1040NR instructions, 1040NR-EZ, and 1040NR EZ Instructions. (You may pick
up forms at the front entry area of the I-Center.) In addition, many public
libraries (except for Palo Alto libraries) have a supply of both federal
and state forms from January through April. The International Center does
NOT have state forms but they are available at most U.S. Post Offices. If
you cannot locate the forms you need at any of these locations, you may
call the offices listed below:
To order Form 8843, 1040NR, 1040NR-EZ or Form 1040 (federal income tax
forms) call:
1-800-829-3676 (1-800-TAX-FORM) or download them from the website:
http://www.irs.ustreas.gov/
To order Form 540NR or Form 540 (state income tax forms) call:
1-800-338-0505
(be prepared to provide your social security number) or download them from
the website: http://www.ftb.ca.gov/forms/index.html
WHAT ELSE DO I NEED TO COMPLETE MY TAX RETURNS?
Once you have determined if you are a resident or a non-resident for tax
purposes and have obtained the appropriate federal and state tax forms, you
must have in hand your wage and tax statement(s) (W-2, 1042S, or 1099MISC)
from your employer(s) or sponsor(s). The 1042-s is mailed in mid-March. If
you do not receive these forms in the mail, you should contact your
employer/sponsor. These statements will list your income and any tax paid
during 1999. (Bank interest is non-taxable for non-resident aliens).
The following table indicates the documents you will need:
Wage earners paid twice a month by Stanford: W-2
Non-resident scholarship/fellowship recipients: 1042S
Wage earners paid twice a month on treaty: 1042s
Independent contractors: 1099
Some people will receive a refund from the federal or state government,
while others will have to pay taxes. You will know if you are due a refund
or must pay taxes after you have completed the forms.
TAX TREATIES
The U.S. has signed tax treaties with some countries which may exempt
certain individuals from paying federal income tax in the US. Although you
may have a tax treaty exemption, you are still required to file an income
tax return. For details, you should obtain publication #901. Since every
treaty is different, it is important that you find out the specifics of the
treaty with your country. For example, a treaty that exempts a scholarship
from tax may not exempt income from employment. The following is a list of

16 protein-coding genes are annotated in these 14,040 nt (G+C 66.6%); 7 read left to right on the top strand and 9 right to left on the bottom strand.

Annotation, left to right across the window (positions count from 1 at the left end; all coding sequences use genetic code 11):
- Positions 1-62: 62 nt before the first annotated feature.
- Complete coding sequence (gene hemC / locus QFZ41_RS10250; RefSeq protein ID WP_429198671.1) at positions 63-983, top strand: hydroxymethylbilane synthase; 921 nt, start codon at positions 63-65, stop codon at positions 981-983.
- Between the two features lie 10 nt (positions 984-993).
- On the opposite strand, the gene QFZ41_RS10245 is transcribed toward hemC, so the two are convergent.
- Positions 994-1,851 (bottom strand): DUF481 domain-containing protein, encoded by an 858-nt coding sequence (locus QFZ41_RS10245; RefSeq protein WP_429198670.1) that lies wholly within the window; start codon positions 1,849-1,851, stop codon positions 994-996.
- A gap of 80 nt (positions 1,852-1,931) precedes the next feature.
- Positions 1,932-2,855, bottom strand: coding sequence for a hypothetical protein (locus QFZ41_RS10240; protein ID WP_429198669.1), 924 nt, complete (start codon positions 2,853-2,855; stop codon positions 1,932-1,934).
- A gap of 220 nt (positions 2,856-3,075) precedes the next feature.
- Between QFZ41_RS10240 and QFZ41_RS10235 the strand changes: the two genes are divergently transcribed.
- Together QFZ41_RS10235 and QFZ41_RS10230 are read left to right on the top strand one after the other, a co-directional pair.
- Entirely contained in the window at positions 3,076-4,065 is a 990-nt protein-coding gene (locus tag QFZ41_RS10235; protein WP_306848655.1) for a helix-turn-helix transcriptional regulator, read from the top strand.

countries with which the U.S. has signed tax treaties (for one type of
income or another). The following countries have tax treaty articles which
affect international students and scholars: Belgium, Canada, China (PRC),
CIS (applies to some new republics of the former USSR), Cyprus, Czech
Republic, Denmark, Egypt, France, Germany, Greece, Hungary, Iceland,
India, Indonesia, Israel, Italy, Jamaica, Japan, Kazakstan, Korea,
Luxembourg, Morocco, Netherlands, Norway, Pakistan, Philippines, Poland,
Portugal, Romania, Russia, Slovak Republic, Spain, Thailand, Trinidad &
Tobago, Tunisia, United Kingdom.
WHERE MAY I GET HELP WITH MY TAXES?
TAX INFORMATION SESSIONS AT I-CENTER
The International Center is sponsoring three information sessions on income
taxes for non-resident foreign students and scholars. These sessions will
focus on the 1040NR EZ form only and will be held on the following dates:
Tuesday, March 10 at 2:30 pm in the I-Center Assembly room
Friday, March 17 at 2:30 pm in the I-Center Assembly room
Friday, April 7 at 2:30 pm in the I-Center Assembly room
(WARNING: If you cannot attend any of these presentations, you will have
to go through the instruction booklet yourself or perhaps find your own
private tax preparer. I-Center staff cannot provide a listing of private
tax preparers, so you may need to look through the "yellow pages" under
"taxes consultants & representatives" for additional help.)


Ruth Thor Nelson, Manager
International Services Office
Stanford Linear Accelerator Center
P.O. Box 4349, MS 11
Stanford, CA 94309
Telephone (650) 926-3113
Fax 650-926-4999